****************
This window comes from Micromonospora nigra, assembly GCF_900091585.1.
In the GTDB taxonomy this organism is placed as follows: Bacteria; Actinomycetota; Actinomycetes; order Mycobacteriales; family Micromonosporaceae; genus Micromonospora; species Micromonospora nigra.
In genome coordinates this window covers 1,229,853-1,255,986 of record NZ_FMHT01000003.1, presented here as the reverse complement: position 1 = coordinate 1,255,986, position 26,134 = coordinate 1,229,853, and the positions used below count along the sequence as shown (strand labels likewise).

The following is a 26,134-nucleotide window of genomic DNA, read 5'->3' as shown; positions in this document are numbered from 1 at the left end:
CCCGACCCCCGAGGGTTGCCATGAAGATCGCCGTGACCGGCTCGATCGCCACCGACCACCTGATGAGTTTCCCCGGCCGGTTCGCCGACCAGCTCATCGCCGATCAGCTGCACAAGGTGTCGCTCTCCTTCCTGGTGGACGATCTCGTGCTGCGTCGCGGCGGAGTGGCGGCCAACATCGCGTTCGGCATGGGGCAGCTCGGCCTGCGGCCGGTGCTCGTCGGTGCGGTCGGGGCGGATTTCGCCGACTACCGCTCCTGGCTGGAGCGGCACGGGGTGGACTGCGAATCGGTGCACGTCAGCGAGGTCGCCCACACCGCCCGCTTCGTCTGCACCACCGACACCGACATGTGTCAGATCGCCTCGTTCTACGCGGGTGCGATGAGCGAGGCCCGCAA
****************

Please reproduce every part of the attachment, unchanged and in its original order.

This window comes from Micromonospora nigra, assembly GCF_900091585.1.
In the GTDB taxonomy this organism is placed as follows: Bacteria; Actinomycetota; Actinomycetes; order Mycobacteriales; family Micromonosporaceae; genus Micromonospora; species Micromonospora nigra.
In genome coordinates this window covers 1,229,853-1,255,986 of record NZ_FMHT01000003.1, presented here as the reverse complement: position 1 = coordinate 1,255,986, position 26,134 = coordinate 1,229,853, and the positions used below count along the sequence as shown (strand labels likewise).

The following is a 26,134-nucleotide window of genomic DNA, read 5'->3' as shown; positions in this document are numbered from 1 at the left end:
CCCGACCCCCGAGGGTTGCCATGAAGATCGCCGTGACCGGCTCGATCGCCACCGACCACCTGATGAGTTTCCCCGGCCGGTTCGCCGACCAGCTCATCGCCGATCAGCTGCACAAGGTGTCGCTCTCCTTCCTGGTGGACGATCTCGTGCTGCGTCGCGGCGGAGTGGCGGCCAACATCGCGTTCGGCATGGGGCAGCTCGGCCTGCGGCCGGTGCTCGTCGGTGCGGTCGGGGCGGATTTCGCCGACTACCGCTCCTGGCTGGAGCGGCACGGGGTGGACTGCGAATCGGTGCACGTCAGCGAGGTCGCCCACACCGCCCGCTTCGTCTGCACCACCGACACCGACATGTGTCAGATCGCCTCGTTCTACGCGGGTGCGATGAGCGAGGCCCGCAA